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Meteorologists Taking A Prominent Role In Climate Change Discussion

Todd Sumlin
Charlotte Observer

Todd Sumlin

Wednesday, February 1, 2017

Nearly all climate scientists and a growing number of meteorologists believe climate change is real. We talk to a scientist and two meteorologists about the causes and effects of that change.

2016 was officially declared the hottest year in 137 years of record keeping. The five hottest years on record have come since 2010. Whether you call it climate change or global warming, we keep breaking records.

There is no debate among the majority of climate scientists that the earth is warming, but one highly visible group has been a little slower to accept the prevailing wisdom. A substantial amount of TV meteorologists have been skeptical about climate change.

But in recent years, that trend has started to reverse, with more meteorologists now taking on a more prominent role in openly discussing climate change. While there is a growing consensus among the scientific community, the public at large is more divided and the topic has become increasingly political.

Mike Collins will talk with two meteorologists, including one who reversed his views on the issue. They both want to get past the debate and the politics and have a real conversation about the causes and effects of climate change. We'll join in on the conversation.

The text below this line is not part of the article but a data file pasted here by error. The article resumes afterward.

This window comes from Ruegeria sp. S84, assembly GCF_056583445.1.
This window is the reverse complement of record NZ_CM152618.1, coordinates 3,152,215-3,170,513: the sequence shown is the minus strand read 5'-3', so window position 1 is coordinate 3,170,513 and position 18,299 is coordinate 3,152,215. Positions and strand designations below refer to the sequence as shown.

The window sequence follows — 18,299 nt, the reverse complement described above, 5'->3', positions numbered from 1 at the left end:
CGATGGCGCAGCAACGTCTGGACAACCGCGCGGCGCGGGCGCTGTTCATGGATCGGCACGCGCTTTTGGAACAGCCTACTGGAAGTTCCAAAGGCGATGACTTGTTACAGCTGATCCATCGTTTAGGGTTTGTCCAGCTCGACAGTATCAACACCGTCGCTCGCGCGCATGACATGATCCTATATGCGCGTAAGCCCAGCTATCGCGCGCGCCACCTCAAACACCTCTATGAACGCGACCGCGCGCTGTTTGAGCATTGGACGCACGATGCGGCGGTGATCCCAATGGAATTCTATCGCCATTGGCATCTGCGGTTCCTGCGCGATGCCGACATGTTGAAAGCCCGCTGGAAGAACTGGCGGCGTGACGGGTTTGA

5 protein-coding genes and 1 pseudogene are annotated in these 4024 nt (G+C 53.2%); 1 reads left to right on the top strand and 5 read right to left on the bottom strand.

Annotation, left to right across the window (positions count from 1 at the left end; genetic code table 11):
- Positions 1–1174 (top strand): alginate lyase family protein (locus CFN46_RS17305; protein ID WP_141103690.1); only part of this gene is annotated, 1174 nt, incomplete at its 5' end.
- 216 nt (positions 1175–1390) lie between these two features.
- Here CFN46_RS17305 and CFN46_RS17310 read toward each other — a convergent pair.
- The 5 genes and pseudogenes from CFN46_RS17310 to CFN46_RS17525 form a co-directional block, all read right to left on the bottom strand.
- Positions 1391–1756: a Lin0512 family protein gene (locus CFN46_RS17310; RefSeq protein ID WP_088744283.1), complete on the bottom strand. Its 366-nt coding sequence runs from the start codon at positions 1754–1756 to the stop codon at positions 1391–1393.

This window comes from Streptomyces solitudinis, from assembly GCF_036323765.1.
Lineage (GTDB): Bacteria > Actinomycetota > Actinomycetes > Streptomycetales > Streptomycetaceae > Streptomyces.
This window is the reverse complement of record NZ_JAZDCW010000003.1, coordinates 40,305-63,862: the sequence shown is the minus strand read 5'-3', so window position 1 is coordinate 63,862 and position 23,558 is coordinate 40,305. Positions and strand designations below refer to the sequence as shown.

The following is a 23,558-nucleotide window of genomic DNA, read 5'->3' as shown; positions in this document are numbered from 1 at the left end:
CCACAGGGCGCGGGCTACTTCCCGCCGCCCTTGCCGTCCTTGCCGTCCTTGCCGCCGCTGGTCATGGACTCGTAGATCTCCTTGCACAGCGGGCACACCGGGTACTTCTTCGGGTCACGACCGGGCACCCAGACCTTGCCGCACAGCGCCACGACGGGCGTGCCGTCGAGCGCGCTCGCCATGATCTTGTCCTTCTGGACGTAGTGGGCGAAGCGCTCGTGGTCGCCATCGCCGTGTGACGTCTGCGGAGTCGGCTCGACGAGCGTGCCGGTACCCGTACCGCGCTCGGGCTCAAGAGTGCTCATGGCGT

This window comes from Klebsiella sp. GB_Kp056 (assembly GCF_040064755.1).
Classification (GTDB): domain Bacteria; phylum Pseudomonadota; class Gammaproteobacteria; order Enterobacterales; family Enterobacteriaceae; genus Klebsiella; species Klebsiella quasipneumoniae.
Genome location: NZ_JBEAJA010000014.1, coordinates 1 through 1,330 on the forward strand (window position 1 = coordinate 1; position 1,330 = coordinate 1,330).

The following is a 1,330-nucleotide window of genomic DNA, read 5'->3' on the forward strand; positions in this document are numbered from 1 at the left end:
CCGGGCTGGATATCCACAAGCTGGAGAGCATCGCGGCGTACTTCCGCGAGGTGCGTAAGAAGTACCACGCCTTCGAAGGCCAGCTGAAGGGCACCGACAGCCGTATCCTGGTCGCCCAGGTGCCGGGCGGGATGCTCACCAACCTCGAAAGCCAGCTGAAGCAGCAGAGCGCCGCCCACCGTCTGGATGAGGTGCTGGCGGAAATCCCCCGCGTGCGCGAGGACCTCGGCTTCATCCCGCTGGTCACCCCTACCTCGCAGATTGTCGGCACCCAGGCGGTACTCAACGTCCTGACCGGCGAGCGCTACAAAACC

Greg Fishel - Chief Meteorologist for WRAL-TV in Raleigh

Brad Panovich - Chief Meteorologist at WCNC-TV in Charlotte

Brian Magi - Assistant Professor of Atmospheric Sciences at UNC Charlotte

Related Reading:WRAL blog post by Greg Fishel: Choose science, stewardship in understanding climate change

From Brad Panovich's blog: It’s time we move on from a 0% & 100% climate change debate

Copyright 2017 WFAE

Erin Keever is Senior Producer of WFAE's Charlotte Talks with Mike Collins. She joined WFAE as an intern in 2006 and has since worked as a researcher, production assistant, food blog editor, on-air announcer, and now senior producer. She's a graduate of UNC Charlotte, but before that attended UNC Greensboro where she proudly worked at her college radio station WUAG. Erin is a native Charlottean and still misses the Spaghetti Warehouse from back when SouthEnd was gritty.
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